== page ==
Members of the KMT began calling to be allowed to negotiate vaccine purchases on their own, with FoxConn’s Terry Gou, a former contender for the KMT’s presidential nomination, stating that he intended to purchase 5 million BioNTech vaccines for Taiwan. The Sun Yat-Sen School, an ideologically hardline KMT educational institution, claimed that a Chinese organization called Beijing Cross-Straits Eastern Culture Center intended to donate 10 million vaccines to Taiwan, 5 million BioNTech vaccines and 5 million Sinopharm vaccines. Former KMT chair Hung Hsiu-chu expressed a willingness to travel to China to negotiate purchases of Chinese vaccines.
Pan-Blue local governments also argued that they should be allowed to negotiate vaccine purchases, suggesting they could do better than the central government. In one notable incident, Taitung county magistrate Rao Ching-ling claimed to have purchased 300,000 vaccines, but said that she could not reveal the origin of these vaccines. These vaccines that Rao claimed to have purchased never materialized.
The Tsai administration alleged Chinese interference in vaccine purchases and, likewise, required proof from groups seeking to negotiate vaccine purchases that these vaccines were sent from the original manufacturer, so that vaccines from unclear sources could not be sent to Taiwan.
Eventually, Gou’s Yonglin Foundation, semiconductor manufacturing giant TSMC, and humanistic Buddhist organization Tzu Chi were allowed to negotiate BioNTech purchases on behalf of the government, with other organizations possibly added to negotiations so that they would appear more bipartisan.
Further disputes have centered around Taiwan’s domestically manufactured vaccine, Medigen. Controversially, the Tsai administration allowed for emergency use authorization of the vaccine without large-scale phase three trials, though phase two trials were expanded in the absence of phase three trials. Likewise, the Tsai administration subsidized the mass production of Medigen ahead of time before the vaccine’s efficacy was tested, in a process similar to the United States’ Operation Warp Speed. The Tsai administration authorized the move in an attempt to address Taiwan’s lack of vaccines.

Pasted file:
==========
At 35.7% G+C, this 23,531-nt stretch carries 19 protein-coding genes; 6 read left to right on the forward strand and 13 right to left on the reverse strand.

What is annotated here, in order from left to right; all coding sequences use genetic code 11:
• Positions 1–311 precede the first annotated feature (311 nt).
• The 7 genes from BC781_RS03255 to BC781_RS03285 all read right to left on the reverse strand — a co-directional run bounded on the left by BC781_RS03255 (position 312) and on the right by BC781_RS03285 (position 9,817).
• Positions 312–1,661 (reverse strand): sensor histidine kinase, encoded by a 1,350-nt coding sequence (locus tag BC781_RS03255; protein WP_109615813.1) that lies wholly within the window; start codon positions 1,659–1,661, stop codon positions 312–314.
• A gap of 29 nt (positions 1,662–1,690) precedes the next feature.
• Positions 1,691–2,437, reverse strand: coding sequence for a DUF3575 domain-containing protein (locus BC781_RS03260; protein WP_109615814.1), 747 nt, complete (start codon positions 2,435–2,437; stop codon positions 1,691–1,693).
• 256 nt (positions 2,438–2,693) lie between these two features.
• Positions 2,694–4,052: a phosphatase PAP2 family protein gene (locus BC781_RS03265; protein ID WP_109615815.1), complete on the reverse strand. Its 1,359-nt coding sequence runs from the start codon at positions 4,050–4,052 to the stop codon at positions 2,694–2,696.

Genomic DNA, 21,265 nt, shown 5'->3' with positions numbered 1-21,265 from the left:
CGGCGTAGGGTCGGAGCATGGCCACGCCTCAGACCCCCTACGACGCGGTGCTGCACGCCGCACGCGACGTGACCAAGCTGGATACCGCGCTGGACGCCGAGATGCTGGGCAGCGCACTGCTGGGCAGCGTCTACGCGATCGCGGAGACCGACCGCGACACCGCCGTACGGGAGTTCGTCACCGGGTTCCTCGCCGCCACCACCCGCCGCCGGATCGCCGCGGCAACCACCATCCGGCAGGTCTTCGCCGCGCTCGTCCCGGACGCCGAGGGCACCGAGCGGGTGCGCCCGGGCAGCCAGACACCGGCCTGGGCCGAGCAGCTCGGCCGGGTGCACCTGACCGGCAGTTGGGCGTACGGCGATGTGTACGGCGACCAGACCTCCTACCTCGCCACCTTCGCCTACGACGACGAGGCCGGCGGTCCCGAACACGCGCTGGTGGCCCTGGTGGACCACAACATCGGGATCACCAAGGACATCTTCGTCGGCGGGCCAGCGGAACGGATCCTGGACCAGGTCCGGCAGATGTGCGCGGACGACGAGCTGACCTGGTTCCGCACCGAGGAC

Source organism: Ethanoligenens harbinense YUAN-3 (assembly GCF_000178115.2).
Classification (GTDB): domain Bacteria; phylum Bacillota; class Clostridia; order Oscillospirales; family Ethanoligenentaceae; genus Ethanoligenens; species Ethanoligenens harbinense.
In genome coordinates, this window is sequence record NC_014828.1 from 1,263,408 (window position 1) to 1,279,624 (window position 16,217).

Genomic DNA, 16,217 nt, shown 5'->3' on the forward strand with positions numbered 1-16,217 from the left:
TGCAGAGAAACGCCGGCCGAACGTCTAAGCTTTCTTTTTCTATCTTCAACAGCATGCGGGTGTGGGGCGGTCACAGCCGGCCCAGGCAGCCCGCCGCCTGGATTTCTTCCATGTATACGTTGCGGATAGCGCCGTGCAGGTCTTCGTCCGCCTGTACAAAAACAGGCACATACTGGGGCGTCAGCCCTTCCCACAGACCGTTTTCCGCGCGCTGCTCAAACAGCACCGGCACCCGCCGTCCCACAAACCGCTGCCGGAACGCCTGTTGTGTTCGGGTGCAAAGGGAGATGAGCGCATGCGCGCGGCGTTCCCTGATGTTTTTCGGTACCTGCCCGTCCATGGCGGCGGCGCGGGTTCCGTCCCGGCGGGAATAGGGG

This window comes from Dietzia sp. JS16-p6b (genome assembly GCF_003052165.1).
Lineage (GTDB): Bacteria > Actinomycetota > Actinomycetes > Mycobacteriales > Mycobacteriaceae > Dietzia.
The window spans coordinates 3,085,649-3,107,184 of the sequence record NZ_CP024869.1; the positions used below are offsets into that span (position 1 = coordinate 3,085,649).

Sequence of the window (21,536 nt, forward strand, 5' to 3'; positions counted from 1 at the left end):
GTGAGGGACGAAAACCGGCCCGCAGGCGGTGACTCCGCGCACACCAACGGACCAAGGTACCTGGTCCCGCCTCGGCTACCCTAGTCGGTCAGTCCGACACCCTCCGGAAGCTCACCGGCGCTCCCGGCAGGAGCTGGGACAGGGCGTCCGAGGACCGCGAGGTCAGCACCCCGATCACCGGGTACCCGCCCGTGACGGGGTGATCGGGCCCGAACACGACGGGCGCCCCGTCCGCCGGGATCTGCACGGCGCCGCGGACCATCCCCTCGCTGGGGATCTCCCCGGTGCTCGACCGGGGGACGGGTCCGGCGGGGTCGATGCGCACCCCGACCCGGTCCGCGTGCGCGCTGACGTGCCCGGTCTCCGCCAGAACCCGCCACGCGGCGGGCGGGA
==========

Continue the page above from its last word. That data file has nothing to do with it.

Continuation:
The KMT has attacked this process, claiming a lack transparency and accusing the Tsai administration of playing dangerous games with the health of Taiwanese – even alleging that the administration was treating Taiwanese as “lab rats.” The KMT also questioned whether Tsai and officials in her administration could have financial interests in promoting Medigen, and that the administration engineered vaccine shortages for this purpose. The KMT also framed offers by the Tsai administration to send vaccines to diplomatic allies as an attempt to foist dangerous untested vaccines onto allies. Probably to make inroads on the youth vote – a demographic it has become alienated from – the KMT criticized the Tsai administration by pointing out that the Medigen vaccines were primarily left for young people, as older demographics had been vaccinated with other brands.
Meanwhile, on August 23 Tsai received a dose of the Medigen vaccine herself, broadcasting the whole process live on her Facebook page, to help boost public confidence in the jab.
Thus far, the KMT does not appear to have gained from the outbreak. Based on approval ratings, both the DPP and KMT have taken a hit following the outbreak, perhaps illustrating that the KMT’s efforts to attack the DPP during the outbreak were not successful. At the same time, we can expect recent events regarding the outbreak to have consolidated support for the KMT for some demographics.
With the Delta variant having finally entered community transmission in Taiwan in the past week, expect political contestation between the DPP and KMT to continue, especially with KMT chair elections scheduled to take place on September 25. As seen in the recent KMT chair debates, COVID-19 looms large for opposition party as an issue with which to attack the DPP.